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That looks like a great kitchen to play in, and beautiful as well! But back to the convection oven.....you'll find you can get crispier skins on chicken as well as nice crunchy meringues. Keeping that in mind, I usually turn off the fan when I'm reaheating leftovers to keep them more moist. And like Andie, I turn it off when making custards or anything you need to float some parchment paper on as it will get blown off.

I wondered about breads, but one of my ovens has a built in heated stone and in that mode of opperation, the fan is on and that's how I bake my breads, so no problem there.

Have fun! It will be great to hear what you learn!

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. . . . .

The oven is self-cleaning, which I really appreciate. 

. . . . .

The more you use the convection mode, especially with meats, the more you're going to appreciate self-cleaning. All the grease and stuff blowing around means you need to clean it a lot more often.

Dave Scantland
Executive director
dscantland@eGstaff.org
eG Ethics signatory

Eat more chicken skin.

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  • 8 years later...

I know people who were able to upgrade their kitchen and got electric 'turbo' ovens

 

they had no idea why they had so many racks compared to their old ovens, 2 - 3 x more

 

as I understand it, those were for cookies, that needed little space top to bottom and cooked quickly 

 

the fan evened the heat and you could bake in one go many many more sheets

 

'quickly' was a key concept on the fan : longer 'roasts' dried out.

 

my Made at Home brownies meet w enthusiasm.  Im thinking  RUM !

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Rotuts, just lower the baking temperature by 25 degrees F. I do this all the time in the Breville. The time will be a bit quicker so just keep an eye on it. You may also need to turn the pan around halfway through the baking time.

Edited by ElsieD (log)
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In a fan assited oven, you shouldnt need to turn the pan, if you do need to, it means the air isnt latticing  as it should.

Cheese is you friend, Cheese will take care of you, Cheese will never betray you, But blue mold will kill me.

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Toaster ovens behave differently than full-sized ovens! They have hot spots. Follow Elsie's advice and turn half way through.

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Anna Nielsen aka "Anna N"

...I just let people know about something I made for supper that they might enjoy, too. That's all it is. (Nigel Slater)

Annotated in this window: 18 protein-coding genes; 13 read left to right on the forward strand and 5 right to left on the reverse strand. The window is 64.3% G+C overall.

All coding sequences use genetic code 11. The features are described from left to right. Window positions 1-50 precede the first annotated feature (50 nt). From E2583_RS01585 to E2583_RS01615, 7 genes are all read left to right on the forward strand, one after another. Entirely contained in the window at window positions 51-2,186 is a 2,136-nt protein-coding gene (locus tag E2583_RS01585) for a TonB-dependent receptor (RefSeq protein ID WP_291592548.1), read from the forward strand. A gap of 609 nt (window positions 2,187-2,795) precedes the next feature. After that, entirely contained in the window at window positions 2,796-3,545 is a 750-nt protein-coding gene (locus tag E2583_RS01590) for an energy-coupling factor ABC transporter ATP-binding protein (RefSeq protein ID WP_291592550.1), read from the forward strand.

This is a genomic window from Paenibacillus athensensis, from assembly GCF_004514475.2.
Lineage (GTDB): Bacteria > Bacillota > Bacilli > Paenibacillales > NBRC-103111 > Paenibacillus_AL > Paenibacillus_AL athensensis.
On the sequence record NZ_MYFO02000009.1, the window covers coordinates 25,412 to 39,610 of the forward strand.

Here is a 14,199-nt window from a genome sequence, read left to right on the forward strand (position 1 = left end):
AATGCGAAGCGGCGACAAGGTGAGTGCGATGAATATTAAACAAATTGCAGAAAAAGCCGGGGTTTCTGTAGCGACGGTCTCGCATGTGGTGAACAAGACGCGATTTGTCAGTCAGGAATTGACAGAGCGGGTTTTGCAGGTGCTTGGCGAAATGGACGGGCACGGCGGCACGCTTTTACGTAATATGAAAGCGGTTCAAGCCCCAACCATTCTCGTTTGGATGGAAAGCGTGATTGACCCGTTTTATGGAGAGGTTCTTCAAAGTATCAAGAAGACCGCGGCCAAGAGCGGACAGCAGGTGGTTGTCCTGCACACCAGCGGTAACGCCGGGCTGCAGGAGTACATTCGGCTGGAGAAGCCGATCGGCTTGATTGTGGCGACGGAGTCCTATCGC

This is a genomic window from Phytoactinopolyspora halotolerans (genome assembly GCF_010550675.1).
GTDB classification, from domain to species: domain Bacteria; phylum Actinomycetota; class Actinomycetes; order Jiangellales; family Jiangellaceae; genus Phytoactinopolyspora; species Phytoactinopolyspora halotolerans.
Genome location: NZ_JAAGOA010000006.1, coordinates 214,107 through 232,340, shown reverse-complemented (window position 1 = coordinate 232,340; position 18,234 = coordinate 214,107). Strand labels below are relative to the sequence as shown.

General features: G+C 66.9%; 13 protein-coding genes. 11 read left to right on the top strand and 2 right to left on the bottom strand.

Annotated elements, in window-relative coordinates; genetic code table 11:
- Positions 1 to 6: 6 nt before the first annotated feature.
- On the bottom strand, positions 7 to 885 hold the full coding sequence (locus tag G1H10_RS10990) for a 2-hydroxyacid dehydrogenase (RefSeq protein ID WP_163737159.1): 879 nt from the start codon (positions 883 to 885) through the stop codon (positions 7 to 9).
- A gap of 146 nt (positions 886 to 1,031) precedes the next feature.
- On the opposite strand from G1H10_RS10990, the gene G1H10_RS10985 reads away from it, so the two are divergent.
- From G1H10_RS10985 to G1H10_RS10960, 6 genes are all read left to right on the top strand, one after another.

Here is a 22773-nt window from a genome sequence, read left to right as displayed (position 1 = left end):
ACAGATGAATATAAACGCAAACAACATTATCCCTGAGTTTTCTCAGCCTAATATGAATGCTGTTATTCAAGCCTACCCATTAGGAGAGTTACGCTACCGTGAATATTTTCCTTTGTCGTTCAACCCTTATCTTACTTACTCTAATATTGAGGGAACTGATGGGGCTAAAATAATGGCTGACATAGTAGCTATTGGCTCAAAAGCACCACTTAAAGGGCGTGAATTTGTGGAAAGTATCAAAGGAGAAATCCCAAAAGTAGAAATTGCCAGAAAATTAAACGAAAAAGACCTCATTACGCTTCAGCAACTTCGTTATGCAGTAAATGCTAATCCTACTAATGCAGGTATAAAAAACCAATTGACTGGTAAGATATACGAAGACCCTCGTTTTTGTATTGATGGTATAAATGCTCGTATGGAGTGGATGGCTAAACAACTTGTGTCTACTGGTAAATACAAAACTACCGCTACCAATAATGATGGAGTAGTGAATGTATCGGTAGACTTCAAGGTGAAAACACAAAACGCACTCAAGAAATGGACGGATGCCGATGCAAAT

"Cooking is about doing the best with what you have . . . and succeeding." John Thorne

Our 2012 (Kerry Beal and me) Blog

My 2004 eG Blog

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Toaster ovens behave differently than full-sized ovens! They have hot spots. Follow Elsie's advice and turn half way through.

 

Very true.

 

1. Toaster oven has un-insulated glass door.

 

2. Toaster oven's heating elements are too close to the food, and cooks food by infrared radiation as well. You can't "convect" infrared radiation.

 

dcarch

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Convection oven = sous vide by circulating hot air.

 

dcarch

Not Even Close! The advantage to sous vide is that you set the water bath temperature you want the food to hold at which is completely different than a convection oven. In addition no moisture is evaporated from food when being cooked sous vide because it is still inside of a bag. Cooking using convection dries out food similar to how cooking it in a conventional oven does. The two are very different processes!

I've learned that artificial intelligence is no match for natural stupidity.

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Not Even Close! The advantage to sous vide is that you set the water bath temperature you want the food to hold at which is completely different than a convection oven. In addition no moisture is evaporated from food when being cooked sous vide because it is still inside of a bag. Cooking using convection dries out food similar to how cooking it in a conventional oven does. The two are very different processes!

 

You are of course correct that convection oven is not identical to a water bath sous vide cooker.

 

However, a convection oven with PID temperature control can give you precise temperature control just like a water bath, and circulating hot air will promote thermal conduction and even temperature distribution just like a water bath sous vide cooker.

 

The fact that circulating hot air will dry out food is precisely an advantage for certain kinds of cooking.

 

I do chickens this way regularly, convection oven at 160F  until internal T gets to 140F, then set convection temperature to 450F. The convection air dried skin gives me incredible cracklin skin, yet the meat remains tender and moist.

 

dcarch

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You are of course correct that convection oven is not identical to a water bath sous vide cooker.

 

However, a convection oven with PID temperature control can give you precise temperature control just like a water bath, and circulating hot air will promote thermal conduction and even temperature distribution just like a water bath sous vide cooker.

 

The fact that circulating hot air will dry out food is precisely an advantage for certain kinds of cooking.

 

I do chickens this way regularly, convection oven at 160F  until internal T gets to 140F, then set convection temperature to 450F. The convection air dried skin gives me incredible cracklin skin, yet the meat remains tender and moist.

 

dcarch

 

Very interesting. Have you done a turkey this way? Do you cook the chicken trussed, untrussed or butterflied?